Downloading Age Restricted Videos With Youtube-DL

Recently I wanted to download a YouTube video using YouTube-DL, but received the following error message:

WARNING: Unable to download video info webpage: HTTP Error 410: Gone
ERROR: Sign in to confirm your age
This video may be inappropriate for some users.

Although I disagree strongly with YouTube’s increasing habit of haphazardly applying age restrictions on videos, I still wanted a local copy of the video.

The solution is to pass a cookie to YouTube as part of the download process in YouTube-DL. I was able to accomplish that with the following steps.

  1. I installed the Get Cookies extension in Chrome. This extension allows users to export cookies for a site as a text file.
  2. I then visited YouTube.com, while I was logged in, and clicked on the Get
    Cookies icon. Then I clicked on the “Export” button to download my YouTube cookies as a text file.
  3. This created a youtube.com_cookies.txt file that I then copied into the YouTube-DL directory on my laptop.
  4. Finally I ran the following command in YouTube-DL to pass the cookie to YouTube and download the video:
youtube-dl -f bestvideo+bestaudio --merge-output-format mkv --all-subs --cookies youtube.com_cookies.txt [YouTube URL]

RIAA Uses DMCA To Take Down YouTube-DL Repositories on GitHub

On October 23rd, the RIAA used a DMCA letter to takedown the YouTube-DL GitHub repository, along with a couple of dozen forks of the project. As of Friday, 10/23/2020, many of those repositories returned the following message.

Repository unavailable due to DMCA takedown.

This repository is currently disabled due to a DMCA takedown notice. We have disabled public access to the repository. The notice has been publicly posted.

If you are the repository owner, and you believe that your repository was disabled as a result of mistake or misidentification, you have the right to file a counter notice and have the repository reinstated. Our help articles provide more details on our DMCA takedown policy and how to file a counter notice. If you have any questions about the process or the risks in filing a counter notice, we suggest that you consult with a lawyer.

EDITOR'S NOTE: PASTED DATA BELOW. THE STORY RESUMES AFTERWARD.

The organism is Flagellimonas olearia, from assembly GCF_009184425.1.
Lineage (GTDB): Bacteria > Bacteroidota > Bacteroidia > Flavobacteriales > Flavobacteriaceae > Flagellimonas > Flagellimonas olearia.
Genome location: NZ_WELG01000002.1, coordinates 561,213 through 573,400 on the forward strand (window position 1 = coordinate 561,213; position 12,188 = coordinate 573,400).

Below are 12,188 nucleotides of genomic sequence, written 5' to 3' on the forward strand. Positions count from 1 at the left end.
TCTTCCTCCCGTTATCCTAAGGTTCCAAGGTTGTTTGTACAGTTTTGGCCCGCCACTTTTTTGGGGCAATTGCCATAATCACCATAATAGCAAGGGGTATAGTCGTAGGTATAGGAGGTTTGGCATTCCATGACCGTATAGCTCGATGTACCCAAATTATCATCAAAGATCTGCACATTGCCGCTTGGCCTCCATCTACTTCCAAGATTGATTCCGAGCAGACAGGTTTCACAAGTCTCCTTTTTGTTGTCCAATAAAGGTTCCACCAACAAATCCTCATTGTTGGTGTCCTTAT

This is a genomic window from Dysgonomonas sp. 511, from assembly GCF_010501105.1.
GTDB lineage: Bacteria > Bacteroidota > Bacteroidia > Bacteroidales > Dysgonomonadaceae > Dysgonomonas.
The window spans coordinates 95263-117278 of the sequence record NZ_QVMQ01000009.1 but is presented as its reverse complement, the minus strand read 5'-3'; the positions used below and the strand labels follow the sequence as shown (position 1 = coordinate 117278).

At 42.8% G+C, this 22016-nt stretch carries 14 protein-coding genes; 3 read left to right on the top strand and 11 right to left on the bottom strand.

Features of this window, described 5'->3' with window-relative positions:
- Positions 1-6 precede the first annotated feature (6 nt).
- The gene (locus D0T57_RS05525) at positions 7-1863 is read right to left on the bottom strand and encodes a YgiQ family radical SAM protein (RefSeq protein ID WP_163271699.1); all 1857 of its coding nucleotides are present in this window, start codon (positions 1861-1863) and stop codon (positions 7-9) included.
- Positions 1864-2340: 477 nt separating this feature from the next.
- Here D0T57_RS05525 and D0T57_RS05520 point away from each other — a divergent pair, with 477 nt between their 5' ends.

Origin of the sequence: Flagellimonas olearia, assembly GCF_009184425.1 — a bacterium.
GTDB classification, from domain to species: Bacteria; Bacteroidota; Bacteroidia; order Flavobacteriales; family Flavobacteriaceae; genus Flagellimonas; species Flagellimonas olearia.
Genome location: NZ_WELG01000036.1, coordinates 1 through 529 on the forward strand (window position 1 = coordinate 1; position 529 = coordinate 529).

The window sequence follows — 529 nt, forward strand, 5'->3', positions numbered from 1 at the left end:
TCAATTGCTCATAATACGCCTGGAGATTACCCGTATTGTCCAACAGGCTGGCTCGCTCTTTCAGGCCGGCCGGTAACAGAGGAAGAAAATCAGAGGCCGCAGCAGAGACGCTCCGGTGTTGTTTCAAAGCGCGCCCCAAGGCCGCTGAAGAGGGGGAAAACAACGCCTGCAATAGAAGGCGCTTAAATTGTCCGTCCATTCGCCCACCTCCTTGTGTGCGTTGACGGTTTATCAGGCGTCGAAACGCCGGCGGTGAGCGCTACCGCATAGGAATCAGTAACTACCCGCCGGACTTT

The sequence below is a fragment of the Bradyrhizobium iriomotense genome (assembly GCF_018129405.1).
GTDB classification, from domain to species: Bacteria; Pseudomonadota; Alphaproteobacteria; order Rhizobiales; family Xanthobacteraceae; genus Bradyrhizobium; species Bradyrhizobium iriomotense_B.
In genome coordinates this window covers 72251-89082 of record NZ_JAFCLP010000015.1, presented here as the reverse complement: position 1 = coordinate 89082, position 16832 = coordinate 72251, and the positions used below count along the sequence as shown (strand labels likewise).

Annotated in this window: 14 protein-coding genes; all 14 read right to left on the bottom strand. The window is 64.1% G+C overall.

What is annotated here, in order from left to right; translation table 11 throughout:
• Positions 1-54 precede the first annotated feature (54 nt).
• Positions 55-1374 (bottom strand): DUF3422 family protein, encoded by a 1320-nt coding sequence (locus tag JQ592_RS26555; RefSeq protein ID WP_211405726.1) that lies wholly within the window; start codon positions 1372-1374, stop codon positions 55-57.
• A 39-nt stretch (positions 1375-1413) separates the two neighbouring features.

GitHub posted the RIAA’s takedown request letter in its DMCA repository. The letter reads in part,

I am contacting you on behalf of the Recording Industry Association of America, Inc. (RIAA) and its member record companies. The RIAA is a trade association whose member companies create, manufacture or distribute sound recordings representing approximately eighty-five (85) percent of all legitimate recorded music consumption in the United States. Under penalty of perjury, we submit that the RIAA is authorized to act on behalf of its member companies on matters involving the infringement of their sound recordings, audiovisual works and images, including enforcing their copyrights and common law rights on the Internet.

Copyright Violations. We have learned that your service is hosting the youtube-dl source code on its network at the following locations, among others:

. . .

The clear purpose of this source code is to (i) circumvent the technological protection measures used by authorized streaming services such as YouTube, and (ii) reproduce and distribute music videos and sound recordings owned by our member companies without authorization for such use. We note that the source code is described on GitHub as “a command-line program to download videos from YouTube.com and a few more sites.”

We also note that the source code prominently includes as sample uses of the source code the downloading of copies of our members’ copyrighted sound recordings and music videos, as noted in Exhibit A hereto. For example, as shown on Exhibit A, the source code expressly suggests its use to copy and/or distribute the following copyrighted works owned by our member companies:

• Icona Pop – I Love It (feat. Charli XCX) [Official Video], owned by Warner Music Group
• Justin Timberlake – Tunnel Vision (Explicit), owned by Sony Music Group
• Taylor Swift – Shake it Off, owned/exclusively licensed by Universal Music Group

Use Youtube-DL to Download a List of Video URLs in a Text File

Recently I needed to download a large number of YouTube videos using youtube-dl. I had a list of URLs, added those to a text file that I creatively called list.txt, and then put that file in my youtube-dl directory.

The following command then downloaded all the videos in that file.

$ youtube-dl -f bestvideo+bestaudio --merge-output-format mkv --all-subs -a list.txt

Downloading YouTube Videos With YouTube-DL + FFmpeg

YouTube-DL is an open source, command-line program to download videos from YouTube. The GitHub repository contains a downloadable Windows executable.

FFmpeg is an open source “cross-platform solution to record, convert and stream audio and video.” A Windows executable version of FFmpeg can be downloaded from FFmpeg Builds.

I am primarily a Windows user, so I create a /youtube-dl/ subdirectory in my /downloads/ directory.

Then I put the YouTube-DL and FFmpeg executables in that directory.

To download the highest quality version of a YouTube video, I run CMD, navigation to the /downloads/youtube-dl/ directory, and use this:

> youtube-dl -f bestvideo+bestaudio --merge-output-format mkv [YouTube URL]

If the [YouTube URL] is a link to a YouTube playlist, YouTube-dl will helpfully download the entire playlist.